The sharks you are likely to encounter in the Maldivian waters are small, friendly and don’t really live up to their billing. You take one look at them and you breathe a sigh of relief. They aren’t that bad – those sharks. They can’t be. You are in Paradise. Even sharks wear halos here.
But appearances can be deceiving. And when your brain is baked under the equatorial sun, an equivalent of gas mark 8, it can be easily deceived. You begin to doubt your own judgment: is it all an illusion? It isn’t in a shark’s nature to be nice and friendly. Far away from home, everyone is a stranger. And under the umbrellas of palm trees beats a heart of darkness.
When Nicola Eagles wanders into this treacherous world, her first instinct is to fear it, but soon the sun begins to melt her defences and she lets herself drift a bit – a small fish in the deep blue sea.
Swimming with Sharks tells Nicola’s story.
She really existed. We met her on an idyllic Maldivian island a few years ago. She was a bland, unremarkable person, someone you’d never notice in a crowd, but there, on an island teeming with honeymooners, she stood out big time – she was on her own.
We first encountered her in the restaurant as she took a table next to us and smiled timidly at my husband. It wasn’t even a smile – it was a twitch of a muscle, a blink of an eye and a coy tilting of her head. Husband smiled back, being a well-mannered man. There was nothing to it, but I decided to leave nothing to chance. From that day on I had my eye on her.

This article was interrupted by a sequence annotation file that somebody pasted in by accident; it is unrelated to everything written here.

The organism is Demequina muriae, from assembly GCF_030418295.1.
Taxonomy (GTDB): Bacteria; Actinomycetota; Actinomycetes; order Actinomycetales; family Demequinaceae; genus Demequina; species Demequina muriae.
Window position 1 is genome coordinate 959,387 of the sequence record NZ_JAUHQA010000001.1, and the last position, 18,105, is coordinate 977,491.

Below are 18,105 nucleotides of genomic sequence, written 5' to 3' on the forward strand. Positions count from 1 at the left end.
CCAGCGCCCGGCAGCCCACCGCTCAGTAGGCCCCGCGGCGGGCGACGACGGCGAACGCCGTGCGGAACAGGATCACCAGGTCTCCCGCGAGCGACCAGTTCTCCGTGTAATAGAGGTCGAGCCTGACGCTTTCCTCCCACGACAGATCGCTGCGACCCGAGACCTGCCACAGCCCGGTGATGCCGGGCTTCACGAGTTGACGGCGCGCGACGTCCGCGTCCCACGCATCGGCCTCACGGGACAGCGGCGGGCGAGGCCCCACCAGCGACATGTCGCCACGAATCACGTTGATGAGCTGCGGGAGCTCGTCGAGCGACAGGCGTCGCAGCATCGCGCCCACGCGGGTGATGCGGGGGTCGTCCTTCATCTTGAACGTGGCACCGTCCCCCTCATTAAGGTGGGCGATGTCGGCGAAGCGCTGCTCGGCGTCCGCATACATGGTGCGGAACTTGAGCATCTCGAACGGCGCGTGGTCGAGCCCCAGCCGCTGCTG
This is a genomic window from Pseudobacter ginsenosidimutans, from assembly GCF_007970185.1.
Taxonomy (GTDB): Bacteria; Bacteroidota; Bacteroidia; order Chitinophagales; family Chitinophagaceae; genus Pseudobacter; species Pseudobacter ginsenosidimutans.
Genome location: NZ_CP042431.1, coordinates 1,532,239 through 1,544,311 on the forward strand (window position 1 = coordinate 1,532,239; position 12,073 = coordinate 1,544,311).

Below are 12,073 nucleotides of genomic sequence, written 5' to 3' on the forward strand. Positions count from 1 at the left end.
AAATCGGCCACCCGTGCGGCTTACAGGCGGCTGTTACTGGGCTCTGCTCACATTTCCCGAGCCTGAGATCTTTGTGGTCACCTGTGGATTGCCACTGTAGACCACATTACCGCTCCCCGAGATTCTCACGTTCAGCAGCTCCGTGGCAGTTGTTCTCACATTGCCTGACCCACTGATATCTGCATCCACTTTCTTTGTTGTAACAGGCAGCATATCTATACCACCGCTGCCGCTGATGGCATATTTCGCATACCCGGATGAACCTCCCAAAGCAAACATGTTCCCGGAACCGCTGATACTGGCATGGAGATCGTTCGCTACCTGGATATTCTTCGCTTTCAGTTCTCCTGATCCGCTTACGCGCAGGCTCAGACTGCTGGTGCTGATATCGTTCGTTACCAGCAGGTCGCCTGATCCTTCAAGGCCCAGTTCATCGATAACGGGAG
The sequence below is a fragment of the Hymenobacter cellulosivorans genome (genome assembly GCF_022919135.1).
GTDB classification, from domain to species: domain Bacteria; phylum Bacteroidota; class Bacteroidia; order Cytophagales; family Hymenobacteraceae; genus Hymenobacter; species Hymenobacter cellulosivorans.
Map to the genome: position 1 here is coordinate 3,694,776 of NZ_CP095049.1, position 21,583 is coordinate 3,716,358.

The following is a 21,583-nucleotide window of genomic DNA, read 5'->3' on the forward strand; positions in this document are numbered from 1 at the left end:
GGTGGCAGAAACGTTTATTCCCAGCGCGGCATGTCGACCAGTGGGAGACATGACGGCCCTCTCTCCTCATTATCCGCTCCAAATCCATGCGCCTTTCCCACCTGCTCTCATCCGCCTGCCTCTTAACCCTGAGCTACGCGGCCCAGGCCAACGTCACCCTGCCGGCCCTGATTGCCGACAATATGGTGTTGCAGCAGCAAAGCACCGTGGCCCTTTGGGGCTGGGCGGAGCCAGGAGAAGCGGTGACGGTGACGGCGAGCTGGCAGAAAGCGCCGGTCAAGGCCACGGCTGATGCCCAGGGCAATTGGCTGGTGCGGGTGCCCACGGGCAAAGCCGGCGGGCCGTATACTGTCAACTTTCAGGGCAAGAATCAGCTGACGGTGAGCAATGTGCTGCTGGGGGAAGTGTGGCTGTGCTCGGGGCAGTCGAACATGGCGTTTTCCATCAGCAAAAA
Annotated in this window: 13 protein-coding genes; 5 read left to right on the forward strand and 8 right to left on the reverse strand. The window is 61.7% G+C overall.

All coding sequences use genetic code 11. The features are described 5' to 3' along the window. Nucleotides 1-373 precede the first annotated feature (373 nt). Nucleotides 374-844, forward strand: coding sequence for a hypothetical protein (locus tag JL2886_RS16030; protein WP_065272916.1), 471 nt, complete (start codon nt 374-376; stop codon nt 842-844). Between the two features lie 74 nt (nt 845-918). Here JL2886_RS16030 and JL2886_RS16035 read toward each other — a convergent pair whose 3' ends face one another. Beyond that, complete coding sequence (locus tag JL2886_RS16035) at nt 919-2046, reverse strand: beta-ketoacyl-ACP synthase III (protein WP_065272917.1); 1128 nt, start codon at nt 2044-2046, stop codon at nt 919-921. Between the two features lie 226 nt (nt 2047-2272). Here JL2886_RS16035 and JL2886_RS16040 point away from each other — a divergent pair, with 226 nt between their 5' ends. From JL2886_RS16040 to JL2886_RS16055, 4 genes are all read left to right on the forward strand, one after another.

I gave her a name and considered her personal circumstances. Who was she in the real world, in her real life? Why was she there on the island? But, more to the point, why on earth was she there alone?
I must say at first she was a cause of minor irritation to me. But then I got used to her. Like I said, she was one of those invisible people you’d never notice in a crowd, someone you’d never give a second thought to. I would endure her proximity in the restaurant where for some reason, known only to her, she would consistently hover near our table. Husband took to offering her his polite greetings to which she responded with the same grateful but bashful decorum. She avoided any eye contact with me and I ostentatiously ignored her. But, as I said earlier, I never took my eyes off her. Until, one day, she was no longer there. Gone. Vanished. Disappeared.
A lone woman who had gone swimming with sharks?
Swimming with Sharks is the first in the DI Gillian Marsh crime series. It’ll be published on 28th April 2016, and it’s available to pre-order now.
When fortysomething Nicola Eagles goes on the holiday of a lifetime to the Maldives, she never dreams she’ll fall in love – she’s too shy, too set in her ways. But then she meets someone who changes her life for ever…
Just when things seem to be going right for Nicola, though, she disappears without a trace. Was it a voluntary disappearance, or was she abducted – or murdered? When her absence is noted back in the UK, DI Gillian Marsh is sent to investigate.
Gillian is a good detective but her life is dysfunctional to say the least – and as she delves deeper into the case, she realises that she may be out of her depth professionally too. For Nicola’s disappearance is just the start…
sounds wonderful – love the exotic setting
Hi Jennifer! I hope it’s as good as it sounds 🙂